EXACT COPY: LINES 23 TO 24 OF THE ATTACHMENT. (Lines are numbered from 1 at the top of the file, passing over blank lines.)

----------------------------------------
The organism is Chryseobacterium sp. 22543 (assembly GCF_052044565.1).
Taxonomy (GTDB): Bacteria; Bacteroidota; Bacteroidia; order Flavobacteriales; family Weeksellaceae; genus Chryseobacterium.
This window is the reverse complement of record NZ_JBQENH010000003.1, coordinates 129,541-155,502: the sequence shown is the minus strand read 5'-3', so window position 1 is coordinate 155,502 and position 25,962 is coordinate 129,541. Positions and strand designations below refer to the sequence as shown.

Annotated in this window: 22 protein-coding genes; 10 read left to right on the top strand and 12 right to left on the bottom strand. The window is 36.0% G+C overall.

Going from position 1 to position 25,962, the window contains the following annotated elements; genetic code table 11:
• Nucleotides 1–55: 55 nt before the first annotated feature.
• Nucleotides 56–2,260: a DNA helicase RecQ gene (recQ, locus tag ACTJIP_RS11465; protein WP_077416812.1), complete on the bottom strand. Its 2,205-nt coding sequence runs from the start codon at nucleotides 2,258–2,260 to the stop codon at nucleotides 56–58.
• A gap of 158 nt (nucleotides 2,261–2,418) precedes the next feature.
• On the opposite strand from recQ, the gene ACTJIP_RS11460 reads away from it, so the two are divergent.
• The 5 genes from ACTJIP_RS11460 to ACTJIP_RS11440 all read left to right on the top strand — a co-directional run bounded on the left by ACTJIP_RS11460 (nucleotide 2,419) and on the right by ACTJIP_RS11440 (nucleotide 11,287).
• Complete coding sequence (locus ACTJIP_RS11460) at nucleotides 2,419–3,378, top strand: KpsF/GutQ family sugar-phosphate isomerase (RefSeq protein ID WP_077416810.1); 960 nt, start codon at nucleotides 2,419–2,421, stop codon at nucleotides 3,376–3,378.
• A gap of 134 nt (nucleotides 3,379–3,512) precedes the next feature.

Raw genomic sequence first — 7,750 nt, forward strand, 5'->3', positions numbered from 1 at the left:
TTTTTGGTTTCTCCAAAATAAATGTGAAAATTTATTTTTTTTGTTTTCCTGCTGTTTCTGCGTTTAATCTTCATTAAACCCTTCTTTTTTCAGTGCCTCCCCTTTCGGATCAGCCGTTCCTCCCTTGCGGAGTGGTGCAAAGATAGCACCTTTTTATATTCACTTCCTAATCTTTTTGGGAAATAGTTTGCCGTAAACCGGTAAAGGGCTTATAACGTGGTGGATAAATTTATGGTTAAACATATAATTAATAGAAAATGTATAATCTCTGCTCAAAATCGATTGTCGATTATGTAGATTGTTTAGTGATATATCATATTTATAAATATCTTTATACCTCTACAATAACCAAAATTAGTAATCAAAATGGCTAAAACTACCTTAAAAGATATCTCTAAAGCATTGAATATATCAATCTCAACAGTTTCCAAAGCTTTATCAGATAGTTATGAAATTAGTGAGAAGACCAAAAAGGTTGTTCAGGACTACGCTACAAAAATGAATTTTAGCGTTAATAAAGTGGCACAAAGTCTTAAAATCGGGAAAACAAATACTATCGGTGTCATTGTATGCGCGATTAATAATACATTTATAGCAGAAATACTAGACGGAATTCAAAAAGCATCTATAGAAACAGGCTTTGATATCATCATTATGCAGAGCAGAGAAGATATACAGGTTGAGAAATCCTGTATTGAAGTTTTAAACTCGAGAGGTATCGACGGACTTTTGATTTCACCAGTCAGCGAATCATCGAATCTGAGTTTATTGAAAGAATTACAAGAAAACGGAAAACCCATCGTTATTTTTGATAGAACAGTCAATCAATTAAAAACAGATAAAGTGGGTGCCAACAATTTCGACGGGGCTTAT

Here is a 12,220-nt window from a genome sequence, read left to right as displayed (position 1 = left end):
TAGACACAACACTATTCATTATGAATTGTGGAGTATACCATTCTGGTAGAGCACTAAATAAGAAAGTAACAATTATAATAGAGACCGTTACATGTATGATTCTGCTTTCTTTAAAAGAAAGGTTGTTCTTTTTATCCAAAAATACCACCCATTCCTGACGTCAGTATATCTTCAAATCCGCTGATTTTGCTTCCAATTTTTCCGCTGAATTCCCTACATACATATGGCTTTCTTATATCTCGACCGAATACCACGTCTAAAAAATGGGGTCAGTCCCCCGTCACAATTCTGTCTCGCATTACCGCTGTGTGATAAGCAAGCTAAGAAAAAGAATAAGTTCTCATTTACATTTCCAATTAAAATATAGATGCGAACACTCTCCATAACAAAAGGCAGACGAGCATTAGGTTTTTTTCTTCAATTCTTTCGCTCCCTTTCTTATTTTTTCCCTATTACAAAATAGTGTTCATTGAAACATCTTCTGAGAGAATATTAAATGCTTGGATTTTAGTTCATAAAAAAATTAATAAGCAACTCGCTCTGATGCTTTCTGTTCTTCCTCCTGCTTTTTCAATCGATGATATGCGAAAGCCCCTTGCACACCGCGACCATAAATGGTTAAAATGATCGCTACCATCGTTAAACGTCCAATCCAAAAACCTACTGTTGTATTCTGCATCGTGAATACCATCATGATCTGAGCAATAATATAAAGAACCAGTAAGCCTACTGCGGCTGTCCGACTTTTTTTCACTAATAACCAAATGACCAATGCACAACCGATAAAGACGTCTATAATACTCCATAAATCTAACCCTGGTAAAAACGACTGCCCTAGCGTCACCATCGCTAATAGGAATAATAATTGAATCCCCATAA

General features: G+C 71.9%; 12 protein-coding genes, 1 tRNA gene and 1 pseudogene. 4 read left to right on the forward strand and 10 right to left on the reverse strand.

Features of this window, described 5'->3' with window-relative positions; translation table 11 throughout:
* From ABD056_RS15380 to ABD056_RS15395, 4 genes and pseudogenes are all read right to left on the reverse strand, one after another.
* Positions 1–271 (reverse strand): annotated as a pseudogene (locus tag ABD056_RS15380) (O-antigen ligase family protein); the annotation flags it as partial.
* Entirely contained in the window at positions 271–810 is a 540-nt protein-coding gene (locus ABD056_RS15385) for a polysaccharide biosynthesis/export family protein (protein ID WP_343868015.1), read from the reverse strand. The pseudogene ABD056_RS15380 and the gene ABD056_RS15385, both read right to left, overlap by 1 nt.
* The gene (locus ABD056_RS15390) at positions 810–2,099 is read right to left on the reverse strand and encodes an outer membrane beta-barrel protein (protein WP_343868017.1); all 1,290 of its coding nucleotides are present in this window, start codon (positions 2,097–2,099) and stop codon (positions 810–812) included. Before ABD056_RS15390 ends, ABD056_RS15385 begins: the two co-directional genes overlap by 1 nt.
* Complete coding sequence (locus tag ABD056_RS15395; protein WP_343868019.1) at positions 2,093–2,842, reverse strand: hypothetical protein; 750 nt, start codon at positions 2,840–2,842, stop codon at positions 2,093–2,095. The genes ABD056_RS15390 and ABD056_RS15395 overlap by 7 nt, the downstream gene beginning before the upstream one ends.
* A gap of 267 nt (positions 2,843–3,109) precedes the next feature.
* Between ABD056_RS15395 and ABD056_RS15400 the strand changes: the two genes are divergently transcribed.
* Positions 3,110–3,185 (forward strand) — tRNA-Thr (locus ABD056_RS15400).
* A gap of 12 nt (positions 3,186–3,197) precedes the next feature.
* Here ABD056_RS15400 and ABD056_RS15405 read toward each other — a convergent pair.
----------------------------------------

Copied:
* Complete coding sequence (locus tag ABD056_RS15395; protein WP_343868019.1) at positions 2,093–2,842, reverse strand: hypothetical protein; 750 nt, start codon at positions 2,840–2,842, stop codon at positions 2,093–2,095. The genes ABD056_RS15390 and ABD056_RS15395 overlap by 7 nt, the downstream gene beginning before the upstream one ends.
* A gap of 267 nt (positions 2,843–3,109) precedes the next feature.